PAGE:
Then, in 1953, Henry Drinker, in Legal Ethics, said, “A lawyer’s practice and goodwill may not be offered for sale.” Based on this, lawyers tried to circumvent the opinion by only selling hard assets like furniture, equipment and the like. This was quickly seen as a sham by the courts as an attempt to buy and sell goodwill of a law practice, which was considered contrary to public policy.

Current Landscape

In 1990, the ABA issued Model Rule 1.17, which permitted the sale of goodwill to other attorneys, not specifically just partners in the firm, and not specifically just upon death, but also recognized that attorneys may want to retire. This Rule was issued on the heels of an Illinois court case in 1989, in which a widow of an attorney sold her husband’s practice to an outside third party for a percentage of gross receipts for five years post death. When the firm decided to stop paying her, she brought a lawsuit against them and lost based on the Illinois Rules of Professional Conduct 3-102, which at the time was modeled off the ABA Model Code of Professional Conduct 3-102, now Model Rule 5.4(a)(1).

As with law firms in the past, it is not uncommon today for small law firms to employ their nonlawyer spouse as the office administrator who is responsible for managing the entire operations of the firm. When the lawyer dies, often so does the law firm. If nonlawyers were able to own law firms, the nonlawyer spouse would be able to continue to own and manage the firm when the lawyer spouse dies. That’s not innovative, that’s just common sense. And, still not universally permitted.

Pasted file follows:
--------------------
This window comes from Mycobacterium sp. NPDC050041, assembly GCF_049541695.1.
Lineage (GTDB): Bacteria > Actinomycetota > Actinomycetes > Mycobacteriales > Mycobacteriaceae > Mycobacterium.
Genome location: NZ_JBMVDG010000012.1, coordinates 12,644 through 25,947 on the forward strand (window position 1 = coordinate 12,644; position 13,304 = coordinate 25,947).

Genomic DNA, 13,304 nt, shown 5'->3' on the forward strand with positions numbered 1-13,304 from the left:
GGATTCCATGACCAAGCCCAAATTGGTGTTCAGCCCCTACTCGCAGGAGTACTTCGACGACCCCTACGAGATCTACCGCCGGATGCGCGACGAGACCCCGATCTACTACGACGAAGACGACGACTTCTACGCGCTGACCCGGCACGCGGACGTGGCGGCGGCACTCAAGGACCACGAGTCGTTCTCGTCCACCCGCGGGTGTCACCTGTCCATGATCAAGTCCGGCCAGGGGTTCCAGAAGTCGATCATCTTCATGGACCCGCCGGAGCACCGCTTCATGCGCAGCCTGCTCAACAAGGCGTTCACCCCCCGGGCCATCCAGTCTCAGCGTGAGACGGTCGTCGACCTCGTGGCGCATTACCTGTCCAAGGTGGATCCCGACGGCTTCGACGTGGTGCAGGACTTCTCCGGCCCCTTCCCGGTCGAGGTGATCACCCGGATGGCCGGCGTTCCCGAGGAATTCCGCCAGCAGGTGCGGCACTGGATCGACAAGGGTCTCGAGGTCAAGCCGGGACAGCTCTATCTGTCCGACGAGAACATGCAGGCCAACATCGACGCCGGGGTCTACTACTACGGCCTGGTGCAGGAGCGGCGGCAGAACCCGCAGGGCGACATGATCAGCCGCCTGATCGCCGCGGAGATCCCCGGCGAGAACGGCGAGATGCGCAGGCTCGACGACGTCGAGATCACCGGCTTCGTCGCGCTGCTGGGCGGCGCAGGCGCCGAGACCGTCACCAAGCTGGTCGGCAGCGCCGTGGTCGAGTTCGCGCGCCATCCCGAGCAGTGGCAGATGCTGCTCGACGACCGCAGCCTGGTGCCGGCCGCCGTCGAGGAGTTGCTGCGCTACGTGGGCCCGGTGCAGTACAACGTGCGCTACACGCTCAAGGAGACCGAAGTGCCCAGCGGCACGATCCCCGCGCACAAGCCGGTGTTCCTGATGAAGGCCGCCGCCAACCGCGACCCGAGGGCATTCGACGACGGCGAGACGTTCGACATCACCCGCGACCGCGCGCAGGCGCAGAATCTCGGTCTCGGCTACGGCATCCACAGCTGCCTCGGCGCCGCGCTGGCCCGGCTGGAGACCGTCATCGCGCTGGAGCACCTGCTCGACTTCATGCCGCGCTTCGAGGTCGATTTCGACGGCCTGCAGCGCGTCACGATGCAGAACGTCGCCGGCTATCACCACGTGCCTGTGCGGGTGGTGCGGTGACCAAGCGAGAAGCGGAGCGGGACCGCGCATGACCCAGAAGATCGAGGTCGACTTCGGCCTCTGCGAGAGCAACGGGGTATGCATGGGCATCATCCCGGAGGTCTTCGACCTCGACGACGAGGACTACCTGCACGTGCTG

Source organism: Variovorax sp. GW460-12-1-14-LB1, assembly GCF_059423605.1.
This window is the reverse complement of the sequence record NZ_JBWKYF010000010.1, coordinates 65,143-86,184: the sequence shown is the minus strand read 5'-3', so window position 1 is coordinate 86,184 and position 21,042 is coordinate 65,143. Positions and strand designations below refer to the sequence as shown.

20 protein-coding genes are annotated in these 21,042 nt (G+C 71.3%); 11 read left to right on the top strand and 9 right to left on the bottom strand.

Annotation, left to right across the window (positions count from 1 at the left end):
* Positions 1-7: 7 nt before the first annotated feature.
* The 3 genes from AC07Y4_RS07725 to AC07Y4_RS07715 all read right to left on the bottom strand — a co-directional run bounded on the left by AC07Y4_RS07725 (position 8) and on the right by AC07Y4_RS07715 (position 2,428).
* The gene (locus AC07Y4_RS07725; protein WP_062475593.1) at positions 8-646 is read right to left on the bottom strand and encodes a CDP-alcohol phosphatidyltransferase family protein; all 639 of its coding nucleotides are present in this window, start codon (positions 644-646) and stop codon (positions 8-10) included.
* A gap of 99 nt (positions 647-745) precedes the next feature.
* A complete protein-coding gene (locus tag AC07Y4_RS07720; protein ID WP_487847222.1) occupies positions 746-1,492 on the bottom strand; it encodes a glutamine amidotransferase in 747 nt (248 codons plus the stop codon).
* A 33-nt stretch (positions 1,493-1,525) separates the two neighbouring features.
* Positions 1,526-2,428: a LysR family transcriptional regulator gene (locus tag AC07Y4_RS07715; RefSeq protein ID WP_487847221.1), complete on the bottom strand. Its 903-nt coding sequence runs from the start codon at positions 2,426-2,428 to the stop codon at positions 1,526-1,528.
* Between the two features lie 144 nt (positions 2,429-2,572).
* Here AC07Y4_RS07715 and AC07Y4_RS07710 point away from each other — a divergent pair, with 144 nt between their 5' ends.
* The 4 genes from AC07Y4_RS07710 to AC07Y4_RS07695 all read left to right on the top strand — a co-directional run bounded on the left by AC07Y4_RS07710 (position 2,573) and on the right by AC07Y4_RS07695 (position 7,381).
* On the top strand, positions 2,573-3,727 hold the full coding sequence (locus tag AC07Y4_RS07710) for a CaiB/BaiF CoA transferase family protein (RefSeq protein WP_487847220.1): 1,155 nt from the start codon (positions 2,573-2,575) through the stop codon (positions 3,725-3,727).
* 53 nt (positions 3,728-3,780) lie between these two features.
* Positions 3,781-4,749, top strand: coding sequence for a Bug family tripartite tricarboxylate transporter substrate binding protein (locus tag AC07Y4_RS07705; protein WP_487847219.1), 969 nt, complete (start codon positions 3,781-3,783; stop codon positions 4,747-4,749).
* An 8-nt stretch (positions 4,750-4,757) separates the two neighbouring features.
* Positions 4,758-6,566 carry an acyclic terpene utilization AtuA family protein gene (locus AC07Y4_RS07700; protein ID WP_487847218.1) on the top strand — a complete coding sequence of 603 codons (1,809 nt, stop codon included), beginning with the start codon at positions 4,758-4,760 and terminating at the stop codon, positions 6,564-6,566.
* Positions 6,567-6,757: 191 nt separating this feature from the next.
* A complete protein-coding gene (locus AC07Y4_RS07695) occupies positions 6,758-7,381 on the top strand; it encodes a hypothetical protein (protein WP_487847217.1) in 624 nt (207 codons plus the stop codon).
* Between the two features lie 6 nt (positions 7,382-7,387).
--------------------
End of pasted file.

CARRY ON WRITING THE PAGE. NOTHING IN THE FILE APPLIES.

In 2007, the United Kingdom passed the Legal Services Act 2007, introducing alternative business structures (ABS) to encourage competition and increase wider access to justice. The act permits lawyers and nonlawyers to form businesses together. Moreover, it allows nonlawyers to be significantly involved in the management and ownership of businesses that provide legal services.

In 2021, Arizona was the first jurisdiction to permit nonlawyer owners of law firms. According to Lynda Shely, former chair of the ABA Standing Committee on Ethics and Professional Responsibility, and former Arizona Delegate in the ABA House of Delegates, as of January 2024, there were 67 ABS firms licensed and about 30 more applications pending.

Shely reported that as of January 2024, the licensing program was working well, and no significant issues had been reported.